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A new milestone

Another big hinge for a first draft is hitting the magic 85.  85k worth of words.  At this point, you officially have enough words to just stop.  You’re long enough for a novel. Hurrah!  But, of course, you don’t stop, because at 85k you’re probably nowhere near the end of the story.  You are dealing with volume of words in novel writing, but you are also telling a story and I never know how long a story will take to tell, though I’m sure other writers do.  So here, at 85k, I can pause again, look up from my desk and my appalling cup of tea and be assured that I have story enough for my novel.  At 85k I’m roughly 2/3 through my story and there’s no stopping me now!

While I am still mindful of word count, to make sure I’m being productive at my desk rather than just noodling around, my new goal is to get to 1944 and Berlin by the time I leave this desk in Toronto and head back for my own desk in Whitstable.  The countdown begins.

Can I do it?  Why not?  You have to set a goal if you have any hope of reaching it.  And if I don’t reach it, only I will know.  Except, now I’ve told you, too.  Oh dear.

Another new desk and a letter

Today, I am sitting at another new desk.  It’s still in Toronto.  It’s even in the same building.  But it’s a new flat three floors up and five doors over from the last one.  The desk is much the same, so I’ll not trouble you with a picture.  It’s blonde wood instead of dark and it still has a fax machine, a lamp, and a pile of paperwork.  Still, it felt like moving, with all its associated upheaval.

We have been living out of suitcases since November.  So, what’s one more bout of packing?  It truly makes you realise how little you need.  Aside from my rather fetching new parka, the only things we buy here are groceries, so we packed those.  We have pretty much been wearing the same clothes since November as well – sorry, Toronto – so we packed those, too.  I stuffed the few books I’ve bought into my handbag and picked up the computer.  It was easy to go, easy to arrive.

I suppose I’m thinking about how little we need when we’re travelling, because I’m writing about people who are travelling.  But whereas we can choose our circumstances – at the risk of libel I will say we moved due to neighbours who were under the mistaken impression that we were all sharing student housing – they cannot.  The women interned during WW2 had one day’s notice, if they were listening to the radio at 1pm on 27 May 1940.  Some women did, so they had time to pack and to worry.  Others did not, particularly women who had been given a Class B in their Tribunal, which restricted their movements, placed a curfew on them, and dictated what they could not have in their possession, namely maps, cameras, and radios.  For these women, the news was sudden.  Pack one bag and bring your coat.  It was hot in May 1940.  Being asked to bring a coat had implications.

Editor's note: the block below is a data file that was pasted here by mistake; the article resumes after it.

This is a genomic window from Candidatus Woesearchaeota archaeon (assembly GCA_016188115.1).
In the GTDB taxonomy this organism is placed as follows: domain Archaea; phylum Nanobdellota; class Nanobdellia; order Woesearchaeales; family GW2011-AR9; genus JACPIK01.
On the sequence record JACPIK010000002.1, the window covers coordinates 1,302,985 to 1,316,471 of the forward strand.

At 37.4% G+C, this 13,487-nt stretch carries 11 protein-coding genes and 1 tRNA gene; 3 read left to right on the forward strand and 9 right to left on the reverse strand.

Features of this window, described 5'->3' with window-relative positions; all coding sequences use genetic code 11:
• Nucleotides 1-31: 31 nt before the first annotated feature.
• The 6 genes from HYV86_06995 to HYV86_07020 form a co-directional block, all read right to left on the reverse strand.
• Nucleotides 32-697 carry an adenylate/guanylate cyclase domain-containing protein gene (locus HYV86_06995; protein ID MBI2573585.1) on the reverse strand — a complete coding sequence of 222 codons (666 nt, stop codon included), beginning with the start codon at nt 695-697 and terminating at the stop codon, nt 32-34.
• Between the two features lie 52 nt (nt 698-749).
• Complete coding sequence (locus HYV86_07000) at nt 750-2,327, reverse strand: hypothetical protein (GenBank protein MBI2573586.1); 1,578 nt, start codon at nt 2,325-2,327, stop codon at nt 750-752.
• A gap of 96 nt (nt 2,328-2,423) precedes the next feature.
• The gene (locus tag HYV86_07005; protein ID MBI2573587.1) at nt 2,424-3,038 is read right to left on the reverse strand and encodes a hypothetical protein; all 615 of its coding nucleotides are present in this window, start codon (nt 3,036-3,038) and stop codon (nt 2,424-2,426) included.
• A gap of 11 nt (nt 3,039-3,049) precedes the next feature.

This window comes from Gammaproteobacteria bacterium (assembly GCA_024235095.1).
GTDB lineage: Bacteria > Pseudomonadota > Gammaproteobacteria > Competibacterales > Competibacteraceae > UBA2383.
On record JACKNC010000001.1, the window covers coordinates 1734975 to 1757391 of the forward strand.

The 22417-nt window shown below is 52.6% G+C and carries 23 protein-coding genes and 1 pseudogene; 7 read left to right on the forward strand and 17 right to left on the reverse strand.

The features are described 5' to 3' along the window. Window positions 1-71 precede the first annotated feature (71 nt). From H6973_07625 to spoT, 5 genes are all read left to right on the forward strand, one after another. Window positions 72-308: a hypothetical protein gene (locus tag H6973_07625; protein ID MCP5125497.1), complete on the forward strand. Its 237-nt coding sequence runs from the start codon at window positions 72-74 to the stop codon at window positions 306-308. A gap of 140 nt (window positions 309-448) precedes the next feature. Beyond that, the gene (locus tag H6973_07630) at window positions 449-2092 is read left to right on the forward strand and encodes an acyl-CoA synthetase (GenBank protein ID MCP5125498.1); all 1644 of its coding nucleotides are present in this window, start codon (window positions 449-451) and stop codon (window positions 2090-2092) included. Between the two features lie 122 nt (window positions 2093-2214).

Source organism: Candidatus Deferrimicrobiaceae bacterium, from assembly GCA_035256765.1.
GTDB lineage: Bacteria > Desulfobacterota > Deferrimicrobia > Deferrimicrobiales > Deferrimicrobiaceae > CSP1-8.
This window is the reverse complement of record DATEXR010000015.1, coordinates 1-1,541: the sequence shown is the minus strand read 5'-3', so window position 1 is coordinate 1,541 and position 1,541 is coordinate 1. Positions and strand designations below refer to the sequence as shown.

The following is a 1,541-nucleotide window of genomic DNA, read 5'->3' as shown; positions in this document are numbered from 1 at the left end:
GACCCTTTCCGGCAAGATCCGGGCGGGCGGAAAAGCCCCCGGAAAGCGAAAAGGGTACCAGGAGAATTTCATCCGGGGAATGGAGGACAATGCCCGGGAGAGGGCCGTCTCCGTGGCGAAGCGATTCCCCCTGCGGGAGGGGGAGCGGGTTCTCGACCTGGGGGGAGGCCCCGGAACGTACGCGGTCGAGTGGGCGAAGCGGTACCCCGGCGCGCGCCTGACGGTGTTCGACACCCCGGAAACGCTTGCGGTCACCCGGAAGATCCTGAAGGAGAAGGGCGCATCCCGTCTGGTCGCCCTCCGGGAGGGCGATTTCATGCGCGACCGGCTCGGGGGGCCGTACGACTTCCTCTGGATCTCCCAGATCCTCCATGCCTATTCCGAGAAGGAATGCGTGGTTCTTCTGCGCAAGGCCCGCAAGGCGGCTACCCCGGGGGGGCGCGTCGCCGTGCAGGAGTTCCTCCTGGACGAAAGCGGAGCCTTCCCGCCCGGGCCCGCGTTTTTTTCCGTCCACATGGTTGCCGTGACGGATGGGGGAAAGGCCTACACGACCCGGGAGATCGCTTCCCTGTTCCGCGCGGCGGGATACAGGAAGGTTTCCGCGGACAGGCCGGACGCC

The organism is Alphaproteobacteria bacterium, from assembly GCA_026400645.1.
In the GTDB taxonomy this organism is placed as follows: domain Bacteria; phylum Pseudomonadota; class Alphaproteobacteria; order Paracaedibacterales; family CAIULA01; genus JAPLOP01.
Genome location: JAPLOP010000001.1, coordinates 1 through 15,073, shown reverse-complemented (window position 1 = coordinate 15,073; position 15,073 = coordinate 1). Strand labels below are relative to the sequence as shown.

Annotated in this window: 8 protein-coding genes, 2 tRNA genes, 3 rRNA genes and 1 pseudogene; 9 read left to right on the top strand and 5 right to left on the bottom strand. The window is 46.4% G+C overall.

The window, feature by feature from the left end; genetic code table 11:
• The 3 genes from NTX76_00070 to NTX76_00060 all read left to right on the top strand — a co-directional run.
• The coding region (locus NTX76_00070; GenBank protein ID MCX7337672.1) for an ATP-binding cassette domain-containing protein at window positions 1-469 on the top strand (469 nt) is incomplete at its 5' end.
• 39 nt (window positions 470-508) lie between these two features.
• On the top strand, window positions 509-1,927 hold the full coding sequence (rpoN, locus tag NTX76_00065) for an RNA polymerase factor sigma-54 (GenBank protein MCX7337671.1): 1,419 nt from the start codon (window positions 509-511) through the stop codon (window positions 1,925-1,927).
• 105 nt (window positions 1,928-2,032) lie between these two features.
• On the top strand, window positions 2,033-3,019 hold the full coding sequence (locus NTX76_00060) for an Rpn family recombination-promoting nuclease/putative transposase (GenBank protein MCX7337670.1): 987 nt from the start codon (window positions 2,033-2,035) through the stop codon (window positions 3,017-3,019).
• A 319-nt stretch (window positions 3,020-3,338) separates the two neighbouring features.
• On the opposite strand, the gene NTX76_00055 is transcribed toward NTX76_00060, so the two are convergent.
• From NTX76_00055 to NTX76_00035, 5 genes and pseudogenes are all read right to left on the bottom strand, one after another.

The bag could be no more than one hundred pounds.  As there were no porters for this move, I imagine women packed far more than they could carry.  I would.  They would then have to shed items, the further they had to walk.  What would I have done with my one case, jammed full of books and nothing to wear for a stay that would last months?  Years?  I don’t suppose I would cope any better than the women did who became the internees of Rushen Camp in the Isle of Man.

I interviewed several former internees while conducting research for a play about the Camp.  This was several years ago, and I asked very different questions than I would now.  I have piles of transcripts and recordings, and it is from these that I am picking my way through the story and creating my own, but there is no way to ask them questions, really.  To do that, you have to go to the source.  And years have passed.  The camp has been closed now for 66 years.  But sometimes, fate intervenes.

I recently had a letter from a former internee, now living in Hamburg.  Somehow, she found me, having moved away from London, having travelled since the end of last year.  I quickly wrote her back – by hand, as I have no printer – and have to trust that she can read my scrawl when it says that I would love to see her.  And so I would.  Perhaps a trip to Hamburg is in my future.  For there are many different questions I would ask her now.

Stringtown. OK?

You never know where your research will lead you.

You will know, if you read this blog, that my first novel is set in the Oklahoma Panhandle.  I’ve never actually been there, but I won’t let a little thing like that get in my way.  My second novel is set during WW2 in the Isle of Man and Berlin.  I’ve been to both, lucky old me, but I haven’t lived through the war.  That doesn’t stop me either but it just mean I hunt and peck facts on the internet.  Sometimes, my two worlds collide, such as in this click, which led me to the Records of the Immigration and Naturalisation Service, INS.  Or La Migra, as we called them back home.  It was here I found a WW2 internment camp in Oklahoma, in Stringtown, Oklahoma.

Stringtown is a small place in the southeast of Oklahoma.  In the 2000 census their population was 396.  166 households.  I don’t suppose it will have gone up for 2010.  In fact, the population is steadily going down now that Stringtown can no longer raise funds by being a speed trap.  Its major employer, says Wikipedia, is the Mack Alford State Penitentiary, a spillover since 1933 to ease overcrowding at the Oklahoma State Penitentiary.  It also served as an internment camp for mostly German men, though it did hold some Italians and Japanese, during WW2 with the same system of racial profiling that created the network of Japanese-American internment camps across the US as well as the women’s internment camp on the Isle of Man that is at the centre of my book.